A better approach to managing the age of chemicals in the workplace is to start by only procuring what you need within a shorter time, and limiting the volumes. Here are some tips to best manage your soup cupboard:
Always rotate your inventory of each chemical such that the oldest container is at the front of the cabinet and will, therefore, be used first. Use the open container first, and avoid having multiple open containers.
Only purchase what you need and will use in a pre-determined period. If you use a material every day, you will replenish your supply frequently. However, if you only use a product infrequently in small volumes, look into purchasing smaller containers at regular intervals to prevent a chemical from becoming unstable or unusable.
Annually audit your storage areas, cabinets and under the sink to ensure older chemicals, and particularly those that can become dangerous over time are identified for disposal.
Track your chemical usage, have you stopped using a specific chemical or has the volume required changed that would allow you to change either your purchasing quantities and or the size of bottle/container.
If you find old chemicals, damaged containers, or materials you do not use anymore, look internally to see if any other laboratories can or would use the remaining volumes. Where the chemical cannot be used, have it disposed of following hazardous waste requirements (TDG).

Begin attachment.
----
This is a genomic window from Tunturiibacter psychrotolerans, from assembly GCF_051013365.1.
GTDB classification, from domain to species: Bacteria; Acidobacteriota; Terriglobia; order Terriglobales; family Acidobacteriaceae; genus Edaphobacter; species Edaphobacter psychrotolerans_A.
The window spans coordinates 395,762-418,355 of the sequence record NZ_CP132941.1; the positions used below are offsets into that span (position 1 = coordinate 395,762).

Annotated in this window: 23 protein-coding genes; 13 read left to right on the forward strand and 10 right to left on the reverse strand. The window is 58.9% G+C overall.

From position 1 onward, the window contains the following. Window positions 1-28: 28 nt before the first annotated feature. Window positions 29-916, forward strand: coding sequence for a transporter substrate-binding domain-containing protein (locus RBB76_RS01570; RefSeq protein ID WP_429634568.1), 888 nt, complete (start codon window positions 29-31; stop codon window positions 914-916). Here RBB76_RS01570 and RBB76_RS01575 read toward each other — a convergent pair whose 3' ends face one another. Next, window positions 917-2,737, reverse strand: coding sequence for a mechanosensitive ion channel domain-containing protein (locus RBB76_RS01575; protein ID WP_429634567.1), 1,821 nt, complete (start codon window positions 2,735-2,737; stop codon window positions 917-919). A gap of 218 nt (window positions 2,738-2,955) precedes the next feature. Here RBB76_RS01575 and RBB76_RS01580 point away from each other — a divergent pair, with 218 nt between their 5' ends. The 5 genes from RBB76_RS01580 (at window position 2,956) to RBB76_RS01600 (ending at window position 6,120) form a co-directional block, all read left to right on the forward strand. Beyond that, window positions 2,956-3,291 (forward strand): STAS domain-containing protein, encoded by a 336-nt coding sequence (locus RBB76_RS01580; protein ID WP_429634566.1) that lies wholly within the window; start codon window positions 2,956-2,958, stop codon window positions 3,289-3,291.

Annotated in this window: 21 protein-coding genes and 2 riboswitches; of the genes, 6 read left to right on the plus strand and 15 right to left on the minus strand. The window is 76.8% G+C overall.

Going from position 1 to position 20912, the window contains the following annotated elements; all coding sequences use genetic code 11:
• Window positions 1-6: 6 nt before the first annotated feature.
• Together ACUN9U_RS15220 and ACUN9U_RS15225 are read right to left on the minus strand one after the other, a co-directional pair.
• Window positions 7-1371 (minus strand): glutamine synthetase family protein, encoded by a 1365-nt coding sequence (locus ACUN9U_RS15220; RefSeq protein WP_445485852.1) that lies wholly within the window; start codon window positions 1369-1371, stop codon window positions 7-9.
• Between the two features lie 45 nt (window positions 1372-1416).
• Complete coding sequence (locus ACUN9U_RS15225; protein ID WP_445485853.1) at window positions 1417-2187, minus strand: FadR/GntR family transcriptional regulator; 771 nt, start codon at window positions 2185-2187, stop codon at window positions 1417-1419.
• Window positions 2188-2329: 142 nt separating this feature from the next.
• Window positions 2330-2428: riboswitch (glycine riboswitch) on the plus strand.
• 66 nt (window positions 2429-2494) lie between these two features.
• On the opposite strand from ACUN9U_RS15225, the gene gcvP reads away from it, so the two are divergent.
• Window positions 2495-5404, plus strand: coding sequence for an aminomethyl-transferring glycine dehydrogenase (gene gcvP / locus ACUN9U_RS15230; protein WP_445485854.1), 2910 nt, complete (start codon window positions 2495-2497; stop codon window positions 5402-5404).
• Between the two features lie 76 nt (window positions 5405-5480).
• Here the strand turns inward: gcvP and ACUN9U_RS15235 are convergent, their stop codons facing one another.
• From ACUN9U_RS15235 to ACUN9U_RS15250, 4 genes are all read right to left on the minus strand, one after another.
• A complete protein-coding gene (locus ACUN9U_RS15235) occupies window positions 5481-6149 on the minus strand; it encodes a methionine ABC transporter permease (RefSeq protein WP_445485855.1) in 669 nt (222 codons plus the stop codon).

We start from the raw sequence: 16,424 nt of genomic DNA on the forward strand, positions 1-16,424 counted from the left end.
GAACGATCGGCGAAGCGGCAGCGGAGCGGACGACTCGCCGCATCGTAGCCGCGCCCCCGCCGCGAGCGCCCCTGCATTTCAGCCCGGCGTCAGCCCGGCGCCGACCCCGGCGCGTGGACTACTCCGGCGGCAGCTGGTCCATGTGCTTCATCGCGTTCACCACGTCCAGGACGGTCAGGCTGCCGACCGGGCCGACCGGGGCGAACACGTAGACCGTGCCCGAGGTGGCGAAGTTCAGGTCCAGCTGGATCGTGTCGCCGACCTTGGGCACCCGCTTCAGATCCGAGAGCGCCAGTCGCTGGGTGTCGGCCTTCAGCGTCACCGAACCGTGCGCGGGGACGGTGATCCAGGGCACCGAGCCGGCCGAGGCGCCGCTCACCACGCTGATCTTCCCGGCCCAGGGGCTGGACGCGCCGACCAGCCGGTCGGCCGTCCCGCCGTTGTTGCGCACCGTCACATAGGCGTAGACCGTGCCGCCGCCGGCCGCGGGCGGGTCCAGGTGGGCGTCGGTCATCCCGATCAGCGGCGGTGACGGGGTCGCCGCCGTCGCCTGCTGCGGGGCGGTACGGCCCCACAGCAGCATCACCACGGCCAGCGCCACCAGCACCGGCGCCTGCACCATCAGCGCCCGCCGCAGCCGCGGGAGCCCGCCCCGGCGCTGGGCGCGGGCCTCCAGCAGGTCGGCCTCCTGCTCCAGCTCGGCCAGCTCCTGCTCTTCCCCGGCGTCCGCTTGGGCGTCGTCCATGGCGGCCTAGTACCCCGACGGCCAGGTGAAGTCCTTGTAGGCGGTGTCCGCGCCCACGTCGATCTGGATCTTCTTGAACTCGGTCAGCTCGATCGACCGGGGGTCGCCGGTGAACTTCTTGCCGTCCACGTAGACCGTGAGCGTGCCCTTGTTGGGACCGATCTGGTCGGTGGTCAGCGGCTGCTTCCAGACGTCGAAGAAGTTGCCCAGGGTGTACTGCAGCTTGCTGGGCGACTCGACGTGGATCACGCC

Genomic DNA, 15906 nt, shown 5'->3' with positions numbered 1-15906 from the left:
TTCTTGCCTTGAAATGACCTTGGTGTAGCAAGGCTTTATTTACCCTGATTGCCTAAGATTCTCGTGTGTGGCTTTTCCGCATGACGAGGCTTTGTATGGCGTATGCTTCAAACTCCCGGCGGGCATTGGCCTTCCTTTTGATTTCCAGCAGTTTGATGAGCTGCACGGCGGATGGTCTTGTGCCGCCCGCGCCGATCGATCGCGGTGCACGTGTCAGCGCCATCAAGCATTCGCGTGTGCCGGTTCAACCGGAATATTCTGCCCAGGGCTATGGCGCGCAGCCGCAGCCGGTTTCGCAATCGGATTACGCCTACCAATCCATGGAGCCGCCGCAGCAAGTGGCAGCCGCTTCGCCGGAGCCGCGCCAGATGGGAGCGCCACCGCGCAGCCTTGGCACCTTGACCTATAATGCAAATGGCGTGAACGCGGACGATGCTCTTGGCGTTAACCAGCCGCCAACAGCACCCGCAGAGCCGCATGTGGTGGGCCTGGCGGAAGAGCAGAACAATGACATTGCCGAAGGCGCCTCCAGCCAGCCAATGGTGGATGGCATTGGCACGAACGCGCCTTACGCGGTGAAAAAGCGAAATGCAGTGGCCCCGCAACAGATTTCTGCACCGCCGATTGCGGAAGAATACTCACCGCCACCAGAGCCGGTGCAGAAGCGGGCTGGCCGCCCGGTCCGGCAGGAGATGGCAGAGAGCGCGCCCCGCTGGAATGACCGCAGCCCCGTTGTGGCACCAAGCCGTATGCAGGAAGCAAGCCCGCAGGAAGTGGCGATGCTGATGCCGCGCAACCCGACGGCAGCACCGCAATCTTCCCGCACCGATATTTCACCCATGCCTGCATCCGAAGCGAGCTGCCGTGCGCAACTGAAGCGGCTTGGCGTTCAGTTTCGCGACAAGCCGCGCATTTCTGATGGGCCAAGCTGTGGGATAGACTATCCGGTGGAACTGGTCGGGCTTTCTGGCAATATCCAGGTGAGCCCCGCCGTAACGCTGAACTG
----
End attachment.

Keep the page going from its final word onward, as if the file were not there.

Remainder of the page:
Be prepared for surprises, such as finding incompatible materials stored together, it happens. In these situations, immediate action correct should be taken to eliminate the hazards.
When in doubt have a qualified chemical storage specialist assist you in setting up your chemical handling and storage program to ensure worker safety, minimize waste, classify and dispose of hazardous wastes, and streamline your chemical inventory process.
Don’t allow your mother’s past mistakes to haunt you in the workplace. Make sure that your chemicals don’t fall victim to the “Soup Theory.” Regularly rotate chemicals and monitor expiry dates for safety and effectiveness. There is nothing wrong with grilled cheese, but when you are anticipating soup…do not allow yourself to be disappointed.
This blog was written by EK Gillin & Associates Inc in Stratford Ontaria – – which Ok Alone is pleased to share with permission. (EKG) has been an industry leader for Environmental, Health & Safety (EHS) consulting and training since 1990. We have an extensive and proven record for delivering comprehensive, sustainable, timely and cost effective solutions for our clients. Ultimately, our clients improve health and safety practices, legal compliance and the bottom line by contributing to greater job satisfaction, quality and productivity.
The Ok Alone team writes informative articles about lone working. Through our articles, we aim to educate readers on the benefits and best practices of using our lone worker app, and how Ok Alone can help mitigate risks and enhance communication between workers and monitors. Learn about other areas including legislation, risk management, and legal compliance plus lone worker features such as man down, high-risk check ins and location monitoring.